Sunday, October 15, 2017

From Google Scholar: Follow Related Research for Key Authors

This seems like it could be useful:



Google Scholar Blog: Follow Related Research for Key Authors


Scholar provides several ways to keep up with research in your area. You can set up keyword alerts, get recommendations related to your publications and follow your colleagues’ profiles.

Today, we are adding another approach to stay up to date in areas of your interest. Now, in addition to following articles by and citations to an author, you can follow research that is related to her work. 
To follow related research for an author, simply go to her public profile, click “Follow” and select “New articles related to this author’s research”. Scholar will automatically scan all new publications for articles related to her research and will send them to you as an email alert. 
This is particularly useful if you are a graduate student or an early stage researcher. By following related research for your advisor, your thesis committee and possibly a few key faculty members in your department, you would be able to see the research landscape from their experienced vantage point.

It is also useful if, like myself, you are an industry or medical professional who isn’t active in the research realm but would like to keep up. By following related research for leading scholars, you will be able to quickly view relevant articles in key areas.
The astute reader has no doubt guessed that this can also be used to get email alerts for research related to your own work -- go to your public profile, click “Follow” and select “Recommended articles”.

Monday, October 09, 2017

Offensive overselling of the #microbiome in breast cancer from the Cleveland Clinic





This is just sickening to me.

I saw a news story that smelled funny:  Breast cancer: Bacterial deficiency linked with onset. And I went and found the scientific paper and then the press release from the Cleveland Clinic that the news story seemed based on.  And, well, the press release turns out to be ridiculous.

The paper showed something somewhat interesting but very limited.  Here is the abstract with key parts bolded and underlined by me
It has long been proposed that the gut microbiome contributes to breast carcinogenesis by modifying systemic estrogen levels. This is often cited as a possible mechanism linking breast cancer and high-fat, low-fiber diets as well as antibiotic exposure, associations previously identified in population-based studies. More recently, a distinct microbiome has been identified within breast milk and tissue, but few studies have characterized differences in the breast tissue microbiota of patients with and without cancer, and none have investigated distant body-site microbiomes outside of the gut. We hypothesize that cancerous breast tissue is associated with a microbiomic profile distinct from that of benign breast tissue, and that microbiomes of more distant sites, the oral cavity and urinary tract, will reflect dysbiosis as well. Fifty-seven women with invasive breast cancer undergoing mastectomy and 21 healthy women undergoing cosmetic breast surgery were enrolled. The bacterial 16S rRNA gene was amplified from urine, oral rinse and surgically collected breast tissue, sequenced, and processed through a QIIME-based bioinformatics pipeline. Cancer patient breast tissue microbiomes clustered significantly differently from non-cancer patients (p=0.03), largely driven by decreased relative abundance of Methylobacterium in cancer patients (median 0.10 vs. 0.24, p=0.03). There were no significant differences in oral rinse samples. Differences in urinary microbiomes were largely explained by menopausal status, with peri/postmenopausal women showing decreased levels of Lactobacillus. Independent of menopausal status, however, cancer patients had increased levels of gram-positive organisms including Corynebacterium (p<0.01), Staphylococcus (p=0.02), Actinomyces (p<0.01), and Propionibacteriaceae (p<0.01). Our observations suggest that the local breast microbiota differ in patients with and without breast cancer. Cancer patient urinary microbiomes were characterized by increased levels of gram-positive organisms in this study, but need to be further studied in larger cohorts.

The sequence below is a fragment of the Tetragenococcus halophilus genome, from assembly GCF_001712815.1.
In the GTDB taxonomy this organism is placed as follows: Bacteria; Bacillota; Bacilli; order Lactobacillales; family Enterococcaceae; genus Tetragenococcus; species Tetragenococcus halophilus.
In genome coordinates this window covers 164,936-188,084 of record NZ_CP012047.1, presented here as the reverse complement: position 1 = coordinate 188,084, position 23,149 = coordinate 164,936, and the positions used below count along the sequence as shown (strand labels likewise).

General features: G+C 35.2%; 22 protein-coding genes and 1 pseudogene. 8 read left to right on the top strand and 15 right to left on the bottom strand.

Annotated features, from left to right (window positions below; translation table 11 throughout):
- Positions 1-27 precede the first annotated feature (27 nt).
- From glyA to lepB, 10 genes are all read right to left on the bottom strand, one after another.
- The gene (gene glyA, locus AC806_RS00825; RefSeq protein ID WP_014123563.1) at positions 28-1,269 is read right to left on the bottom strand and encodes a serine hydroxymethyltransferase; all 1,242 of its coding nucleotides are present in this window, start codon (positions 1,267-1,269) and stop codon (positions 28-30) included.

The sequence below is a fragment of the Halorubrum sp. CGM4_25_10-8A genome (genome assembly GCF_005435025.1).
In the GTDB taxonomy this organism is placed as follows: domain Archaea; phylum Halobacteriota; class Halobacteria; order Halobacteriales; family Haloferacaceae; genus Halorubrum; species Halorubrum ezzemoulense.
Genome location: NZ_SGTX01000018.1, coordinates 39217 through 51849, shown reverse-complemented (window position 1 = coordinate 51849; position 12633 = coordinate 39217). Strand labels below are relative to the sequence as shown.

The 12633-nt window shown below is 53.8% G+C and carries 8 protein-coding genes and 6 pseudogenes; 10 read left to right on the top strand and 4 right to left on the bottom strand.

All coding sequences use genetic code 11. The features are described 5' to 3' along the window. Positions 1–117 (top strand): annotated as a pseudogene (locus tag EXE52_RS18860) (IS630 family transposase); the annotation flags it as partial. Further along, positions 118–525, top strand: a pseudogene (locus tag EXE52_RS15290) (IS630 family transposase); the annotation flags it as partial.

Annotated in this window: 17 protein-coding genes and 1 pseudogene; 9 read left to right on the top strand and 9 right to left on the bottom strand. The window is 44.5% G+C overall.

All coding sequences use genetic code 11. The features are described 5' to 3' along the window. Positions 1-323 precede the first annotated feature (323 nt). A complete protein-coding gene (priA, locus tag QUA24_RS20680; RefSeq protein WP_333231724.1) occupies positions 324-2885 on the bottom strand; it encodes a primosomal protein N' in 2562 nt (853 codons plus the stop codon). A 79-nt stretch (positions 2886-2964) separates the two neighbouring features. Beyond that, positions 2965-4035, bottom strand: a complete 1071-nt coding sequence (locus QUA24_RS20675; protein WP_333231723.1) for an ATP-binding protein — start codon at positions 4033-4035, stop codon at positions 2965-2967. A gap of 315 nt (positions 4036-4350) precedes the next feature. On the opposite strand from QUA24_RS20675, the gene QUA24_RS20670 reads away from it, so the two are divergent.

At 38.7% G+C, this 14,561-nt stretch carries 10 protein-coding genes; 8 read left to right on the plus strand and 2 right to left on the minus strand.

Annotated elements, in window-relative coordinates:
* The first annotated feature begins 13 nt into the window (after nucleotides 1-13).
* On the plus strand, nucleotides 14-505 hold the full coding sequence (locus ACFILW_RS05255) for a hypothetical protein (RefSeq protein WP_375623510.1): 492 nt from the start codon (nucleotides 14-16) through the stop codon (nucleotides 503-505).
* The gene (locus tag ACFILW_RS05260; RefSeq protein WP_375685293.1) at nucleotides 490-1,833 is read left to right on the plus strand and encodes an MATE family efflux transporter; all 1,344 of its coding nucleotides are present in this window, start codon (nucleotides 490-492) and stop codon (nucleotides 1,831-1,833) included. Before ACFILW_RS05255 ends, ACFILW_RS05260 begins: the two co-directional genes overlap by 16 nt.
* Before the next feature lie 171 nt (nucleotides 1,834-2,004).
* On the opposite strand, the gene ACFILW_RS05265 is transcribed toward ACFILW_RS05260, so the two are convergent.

That is it.  Barely significant finding of some clustering of the microbiomes of breast cancer patients versus those of patients without breast cancer.  And yet, this turned in the press release into cancer causing bacteria that they will be fighting with nanotechnology.  Seriously.